1. Not finding help here? Sign up for a free 30min tutor trial with Chegg Tutors
    Dismiss Notice
Dismiss Notice
Join Physics Forums Today!
The friendliest, high quality science and math community on the planet! Everyone who loves science is here!

Finding polar form of complex number

  1. Nov 19, 2015 #1
    1. The problem statement, all variables and given/known data
    I have the following complex numbers : -3,18 +4,19i
    I must put it in polar form.

    2. Relevant equations
    r=(a^2+b^2)^(1/2)
    cos x = a/r
    sin x = b/r

    3. The attempt at a solution

    I was able to find with cos x = a/r that the x = 127,20

    But when I do it with sin x = b/r I obtain like 52 degrees. I know that I Must obtain 127,20 for BOTH. Why isnt it working ?
     
  2. jcsd
  3. Nov 19, 2015 #2

    FactChecker

    User Avatar
    Science Advisor
    Gold Member

    The sin of both those angles are the same, so you must decide which is correct. That is the angle that has the correct a,b values. 52 degrees would be at (3.18, 4.19) and 127.2 degrees is at (-3.18, 4.19).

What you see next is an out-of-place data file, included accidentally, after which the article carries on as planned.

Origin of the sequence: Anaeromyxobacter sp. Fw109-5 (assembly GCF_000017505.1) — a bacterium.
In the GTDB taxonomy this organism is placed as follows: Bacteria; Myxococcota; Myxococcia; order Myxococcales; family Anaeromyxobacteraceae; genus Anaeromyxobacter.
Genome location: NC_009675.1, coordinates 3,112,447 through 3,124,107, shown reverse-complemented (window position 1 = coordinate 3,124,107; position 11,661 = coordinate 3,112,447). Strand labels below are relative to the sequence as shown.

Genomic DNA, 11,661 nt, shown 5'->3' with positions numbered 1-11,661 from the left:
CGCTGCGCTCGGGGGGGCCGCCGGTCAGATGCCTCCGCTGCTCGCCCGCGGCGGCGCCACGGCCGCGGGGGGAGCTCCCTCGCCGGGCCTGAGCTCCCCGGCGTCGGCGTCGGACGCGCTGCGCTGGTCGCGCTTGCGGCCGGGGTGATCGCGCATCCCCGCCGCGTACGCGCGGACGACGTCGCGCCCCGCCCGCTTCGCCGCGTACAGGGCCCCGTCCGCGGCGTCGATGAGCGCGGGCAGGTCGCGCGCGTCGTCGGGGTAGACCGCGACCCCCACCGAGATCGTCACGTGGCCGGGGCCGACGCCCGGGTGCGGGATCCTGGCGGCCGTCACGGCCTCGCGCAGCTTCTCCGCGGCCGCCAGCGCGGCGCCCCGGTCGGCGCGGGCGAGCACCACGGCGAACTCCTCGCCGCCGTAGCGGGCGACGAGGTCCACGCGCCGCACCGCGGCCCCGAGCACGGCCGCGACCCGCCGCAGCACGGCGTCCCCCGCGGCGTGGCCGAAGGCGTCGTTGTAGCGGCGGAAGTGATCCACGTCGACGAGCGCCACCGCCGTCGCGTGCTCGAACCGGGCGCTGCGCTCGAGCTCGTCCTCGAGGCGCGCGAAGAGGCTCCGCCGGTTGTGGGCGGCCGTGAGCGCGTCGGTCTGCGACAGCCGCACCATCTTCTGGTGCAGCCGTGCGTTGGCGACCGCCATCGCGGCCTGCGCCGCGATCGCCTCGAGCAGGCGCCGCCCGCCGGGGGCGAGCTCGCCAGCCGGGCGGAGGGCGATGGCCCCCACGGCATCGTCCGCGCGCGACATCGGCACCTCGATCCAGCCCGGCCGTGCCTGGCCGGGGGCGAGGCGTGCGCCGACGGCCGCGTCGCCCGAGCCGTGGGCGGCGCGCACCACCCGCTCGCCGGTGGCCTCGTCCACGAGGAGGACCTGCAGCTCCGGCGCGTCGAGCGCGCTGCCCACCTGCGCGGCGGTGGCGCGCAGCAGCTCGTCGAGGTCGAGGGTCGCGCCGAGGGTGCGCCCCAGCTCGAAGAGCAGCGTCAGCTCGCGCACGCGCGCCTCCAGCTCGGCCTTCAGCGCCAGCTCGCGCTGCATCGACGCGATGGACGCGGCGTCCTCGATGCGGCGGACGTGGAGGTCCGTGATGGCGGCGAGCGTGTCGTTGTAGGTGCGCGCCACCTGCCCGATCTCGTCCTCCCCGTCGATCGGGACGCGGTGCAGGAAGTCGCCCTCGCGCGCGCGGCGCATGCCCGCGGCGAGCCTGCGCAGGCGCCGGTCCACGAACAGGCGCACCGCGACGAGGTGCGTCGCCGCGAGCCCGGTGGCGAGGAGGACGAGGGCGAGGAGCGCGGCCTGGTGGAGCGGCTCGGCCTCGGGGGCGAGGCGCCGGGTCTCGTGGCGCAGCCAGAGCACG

4. Nov 19, 2015 #3
    Oh ok so its normal that I obtain two different values. Ok then, thank you!
     
  5. Nov 20, 2015 #4

    HallsofIvy

    User Avatar
    Staff Emeritus
    Science Advisor

    Yes, There are always two values of [itex]\theta[/itex] in the interval 0 to [itex]2\pi[/itex] that have the same [itex]sin(\theta)[/itex]. But you still have to determine which is correct for the specific problem- the two different values, [itex]\theta[/itex] have different values for [itex]cos(\theta)[/itex].
     
Know someone interested in this topic? Share this thread via Reddit, Google+, Twitter, or Facebook

Have something to add?
Draft saved Draft deleted



Similar Discussions: Finding polar form of complex number
Loading...